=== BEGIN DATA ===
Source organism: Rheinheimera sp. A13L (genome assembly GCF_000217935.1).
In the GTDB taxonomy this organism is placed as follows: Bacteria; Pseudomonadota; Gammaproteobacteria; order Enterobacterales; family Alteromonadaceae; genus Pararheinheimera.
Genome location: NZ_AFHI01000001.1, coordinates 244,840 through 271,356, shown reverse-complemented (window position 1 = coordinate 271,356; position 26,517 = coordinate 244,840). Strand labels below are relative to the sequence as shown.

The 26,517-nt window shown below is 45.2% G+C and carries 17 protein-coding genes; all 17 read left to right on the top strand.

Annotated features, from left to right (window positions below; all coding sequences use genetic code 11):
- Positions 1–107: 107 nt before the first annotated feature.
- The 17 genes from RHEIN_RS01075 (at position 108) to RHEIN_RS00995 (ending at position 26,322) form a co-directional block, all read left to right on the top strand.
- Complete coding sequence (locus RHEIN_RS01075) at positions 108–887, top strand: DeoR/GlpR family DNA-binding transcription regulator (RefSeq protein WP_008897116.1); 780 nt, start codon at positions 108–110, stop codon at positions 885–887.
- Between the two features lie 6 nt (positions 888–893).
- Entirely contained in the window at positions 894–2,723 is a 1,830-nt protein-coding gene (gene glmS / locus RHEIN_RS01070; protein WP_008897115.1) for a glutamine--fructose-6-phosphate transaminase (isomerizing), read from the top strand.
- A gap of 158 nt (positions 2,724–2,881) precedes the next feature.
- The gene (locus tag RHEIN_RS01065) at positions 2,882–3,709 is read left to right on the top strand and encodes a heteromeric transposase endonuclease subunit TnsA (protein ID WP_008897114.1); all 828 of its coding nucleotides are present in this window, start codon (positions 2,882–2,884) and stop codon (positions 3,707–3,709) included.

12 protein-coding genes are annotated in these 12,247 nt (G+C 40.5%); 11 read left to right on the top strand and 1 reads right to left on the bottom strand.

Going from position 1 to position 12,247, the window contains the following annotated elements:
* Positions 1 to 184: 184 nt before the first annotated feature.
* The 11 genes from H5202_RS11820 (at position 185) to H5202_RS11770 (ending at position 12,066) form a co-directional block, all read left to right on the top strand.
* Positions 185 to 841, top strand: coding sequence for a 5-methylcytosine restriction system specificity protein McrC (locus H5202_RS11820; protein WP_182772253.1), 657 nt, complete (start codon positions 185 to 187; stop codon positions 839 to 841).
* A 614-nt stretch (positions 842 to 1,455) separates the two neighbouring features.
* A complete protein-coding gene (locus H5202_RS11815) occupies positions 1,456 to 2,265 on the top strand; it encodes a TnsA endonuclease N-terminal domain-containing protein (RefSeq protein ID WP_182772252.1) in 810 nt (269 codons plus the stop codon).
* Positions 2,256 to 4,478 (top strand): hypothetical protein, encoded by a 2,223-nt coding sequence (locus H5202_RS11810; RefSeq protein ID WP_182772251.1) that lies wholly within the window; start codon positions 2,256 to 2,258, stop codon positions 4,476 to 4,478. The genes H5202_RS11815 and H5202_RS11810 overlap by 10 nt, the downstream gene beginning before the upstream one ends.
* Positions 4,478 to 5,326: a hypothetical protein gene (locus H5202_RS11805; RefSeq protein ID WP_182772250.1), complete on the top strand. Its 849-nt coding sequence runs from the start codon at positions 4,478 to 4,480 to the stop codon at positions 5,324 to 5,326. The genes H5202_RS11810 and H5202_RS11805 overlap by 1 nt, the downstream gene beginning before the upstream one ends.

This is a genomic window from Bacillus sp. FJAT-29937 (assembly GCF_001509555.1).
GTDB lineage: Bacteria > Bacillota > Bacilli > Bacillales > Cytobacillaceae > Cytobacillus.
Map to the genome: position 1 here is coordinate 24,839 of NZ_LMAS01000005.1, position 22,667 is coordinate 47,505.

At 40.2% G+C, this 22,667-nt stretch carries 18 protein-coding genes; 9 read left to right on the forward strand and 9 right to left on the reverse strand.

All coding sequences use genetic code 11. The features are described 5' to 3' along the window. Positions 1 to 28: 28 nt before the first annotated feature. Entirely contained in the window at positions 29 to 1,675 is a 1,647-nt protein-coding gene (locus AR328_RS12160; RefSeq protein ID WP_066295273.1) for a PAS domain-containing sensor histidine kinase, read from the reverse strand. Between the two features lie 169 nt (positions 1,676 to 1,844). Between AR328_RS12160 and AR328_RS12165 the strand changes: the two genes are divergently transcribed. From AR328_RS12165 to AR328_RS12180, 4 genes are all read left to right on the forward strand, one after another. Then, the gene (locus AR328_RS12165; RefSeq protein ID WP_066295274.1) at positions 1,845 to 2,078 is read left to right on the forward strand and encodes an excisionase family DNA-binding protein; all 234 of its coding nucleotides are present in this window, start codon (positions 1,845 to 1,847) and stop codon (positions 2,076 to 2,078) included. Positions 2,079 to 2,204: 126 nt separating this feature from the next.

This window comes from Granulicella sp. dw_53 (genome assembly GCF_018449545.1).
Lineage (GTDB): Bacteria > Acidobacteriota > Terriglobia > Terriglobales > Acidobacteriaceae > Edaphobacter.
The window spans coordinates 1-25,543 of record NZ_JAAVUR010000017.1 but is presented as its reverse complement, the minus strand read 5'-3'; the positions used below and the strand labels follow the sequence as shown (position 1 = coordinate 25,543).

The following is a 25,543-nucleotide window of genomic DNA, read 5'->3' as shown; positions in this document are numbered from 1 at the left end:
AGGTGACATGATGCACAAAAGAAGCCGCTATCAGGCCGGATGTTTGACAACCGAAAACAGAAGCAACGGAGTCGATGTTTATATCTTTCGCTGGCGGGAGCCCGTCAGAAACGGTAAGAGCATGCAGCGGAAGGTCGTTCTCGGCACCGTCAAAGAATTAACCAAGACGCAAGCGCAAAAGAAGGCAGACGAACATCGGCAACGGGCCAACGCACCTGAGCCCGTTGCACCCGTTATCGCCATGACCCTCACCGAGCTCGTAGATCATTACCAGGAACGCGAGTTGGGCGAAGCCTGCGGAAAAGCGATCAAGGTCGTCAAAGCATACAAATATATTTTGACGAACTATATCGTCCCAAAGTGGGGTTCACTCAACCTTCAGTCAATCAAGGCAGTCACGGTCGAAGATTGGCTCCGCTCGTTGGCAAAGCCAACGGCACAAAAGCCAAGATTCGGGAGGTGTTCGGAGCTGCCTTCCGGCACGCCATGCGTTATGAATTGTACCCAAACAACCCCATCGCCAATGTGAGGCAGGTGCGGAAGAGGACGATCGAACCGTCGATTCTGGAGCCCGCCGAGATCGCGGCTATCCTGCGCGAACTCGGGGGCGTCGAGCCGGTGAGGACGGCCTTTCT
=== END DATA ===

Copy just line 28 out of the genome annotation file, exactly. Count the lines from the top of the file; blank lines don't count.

Lineage (GTDB): Bacteria > Acidobacteriota > Terriglobia > Terriglobales > Acidobacteriaceae > Edaphobacter.